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Aleeza Gerstein, Zach Raizman among recipients of Manitoba Medical Service Foundation research grants

Drs. Aleeza Gerstein/
Zach Raizman

By MYRON LOVE In the (Saturday) April 17 edition of the Winnipeg Free Press, the Manitoba Medical Service Foundation (MMSF) took out a half page ad to highlight the organization’s 2021 grant recipients. Among the 12 researchers approved for grants this year were two members of our Jewish community – Drs. Aleeza Gerstein and Zach Raizman.

Raizman received funding to continue his research into the different types of insulin and the risks each poses of causing hypoglycemia – low blood sugar – with resulting deleterious health effects.
Gerstein and her team received funding to study recurring yeast infections – which, she notes, only affect women. “Essentially, there currently is no cure for this recurring problem,” she points out. “We are trying to understand the biological basis for these fungal infections. That is the first step to finding a way to prevent them. We will soon begin enrolling patient referred from gynecologists.”

Gerstein and Raizman are at different stages of their medical careers. While Raizman has still to complete his studies, Gerstein is already well established as an Assistant Professor in the Faculty of Science at the University of Manitoba where she is cross-appointed in the Departments of Microbiology and Statistics.
The daughter of Paul and Sherri Gerstein happily returned to her hometown to assume her current position after almost 20 years away. After high school, she relocated to Western University (formerly the University of Western Ontario) in London where she earned a B.Sc. in Ecology and Evolution. She followed up with a move to the West Coast – UBC – where she received her MSc. and Ph.D. in Zoology.
“I am an ecologist and evolutionary biologist by training,” she says. “I am fascinated by microbes. They grow everywhere, in every ecosystem. Yet, unlike plants and animals, we can’t see them with the naked eye. In the lab, however, we can do controlled experiments to try to understand how they work.”
Prior to returning to Winnipeg, she was a post-doctoral Fellow for four years at the University of Minnesota. During that period, she also spent a couple of months in the Faculty of Life Sciences at Tel Aviv University.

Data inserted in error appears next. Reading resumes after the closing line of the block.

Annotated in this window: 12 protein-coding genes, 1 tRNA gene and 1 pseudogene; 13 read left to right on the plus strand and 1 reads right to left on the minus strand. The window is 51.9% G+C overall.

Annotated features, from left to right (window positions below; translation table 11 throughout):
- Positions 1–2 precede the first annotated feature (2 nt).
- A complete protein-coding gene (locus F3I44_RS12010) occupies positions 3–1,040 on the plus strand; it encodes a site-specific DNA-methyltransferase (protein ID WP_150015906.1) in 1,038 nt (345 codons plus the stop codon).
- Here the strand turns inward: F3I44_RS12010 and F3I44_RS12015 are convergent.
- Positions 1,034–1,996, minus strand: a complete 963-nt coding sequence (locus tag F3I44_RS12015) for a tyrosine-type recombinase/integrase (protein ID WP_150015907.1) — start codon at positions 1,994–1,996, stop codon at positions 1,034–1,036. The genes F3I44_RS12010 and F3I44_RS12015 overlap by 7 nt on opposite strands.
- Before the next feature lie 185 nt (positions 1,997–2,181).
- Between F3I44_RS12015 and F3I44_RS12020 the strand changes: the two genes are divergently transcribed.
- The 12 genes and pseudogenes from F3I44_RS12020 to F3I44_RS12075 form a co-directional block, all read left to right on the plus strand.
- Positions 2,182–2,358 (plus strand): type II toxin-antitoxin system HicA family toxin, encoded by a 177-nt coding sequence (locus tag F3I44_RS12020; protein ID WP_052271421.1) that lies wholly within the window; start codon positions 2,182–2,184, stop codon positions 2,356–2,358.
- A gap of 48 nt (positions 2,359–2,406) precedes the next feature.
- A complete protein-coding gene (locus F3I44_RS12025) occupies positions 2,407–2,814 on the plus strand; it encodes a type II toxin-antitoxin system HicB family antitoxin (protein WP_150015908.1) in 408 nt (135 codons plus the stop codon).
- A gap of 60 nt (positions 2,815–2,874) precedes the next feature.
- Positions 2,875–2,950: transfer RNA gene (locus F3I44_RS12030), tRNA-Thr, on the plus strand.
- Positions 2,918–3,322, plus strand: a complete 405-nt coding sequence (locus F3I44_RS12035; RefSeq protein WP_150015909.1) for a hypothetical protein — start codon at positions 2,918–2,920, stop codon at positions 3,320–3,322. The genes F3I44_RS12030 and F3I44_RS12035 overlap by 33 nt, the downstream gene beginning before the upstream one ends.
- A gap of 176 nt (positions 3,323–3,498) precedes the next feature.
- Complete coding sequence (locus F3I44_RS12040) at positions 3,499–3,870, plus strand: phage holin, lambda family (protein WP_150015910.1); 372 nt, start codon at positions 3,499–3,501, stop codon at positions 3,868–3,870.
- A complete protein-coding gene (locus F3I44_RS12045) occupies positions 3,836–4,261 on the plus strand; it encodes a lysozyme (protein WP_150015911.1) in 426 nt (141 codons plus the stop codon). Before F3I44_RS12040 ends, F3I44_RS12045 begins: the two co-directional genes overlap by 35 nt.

The position at the University of Manitoba just happened to become available at the same time that she was looking for a job. “I am very fortunate that a full time, tenure track position became available here,” she says. “Now that I have children (a five-year-old and a newborn), I wanted to be back in Winnipeg. My entire family is here.”

Zach Raizman, on the other hand, is just completing his Internal Medicine residency program and will soon be on his way to Calgary to receive specialty training in endocrinology. (The endocrine system controls hormones.)
The study for which Raizman received funding, he reports, is almost done. “We did a study of the data of 30,000 patients with Type 2 diabetes who are taking insulin,” he explains. “We studied several different types of insulin to determine which ones carry a greater risk of causing hypoglycemia. We are in the process of writing the final report.”
The son of Ali and Louisa Raizman attended Gray Academy for Elementary School, and Shaftesbury High School for high school. He received his undergraduate degree from the University of Winnipeg and medical degree at the University of Manitoba.
For Raizman, medicine is his second career. Growing up, he forged a career as an actor, musical theatre performer and singer/songwriter who released his first CD in February of 2007 when he was 12 (a feat that was documented in the pages of The Jewish Post & News).
Medical school, however, hasn’t left much time for other endeavours, he notes.
He says that he hopes to return to Winnipeg in a couple of years after his further training in Calgary.

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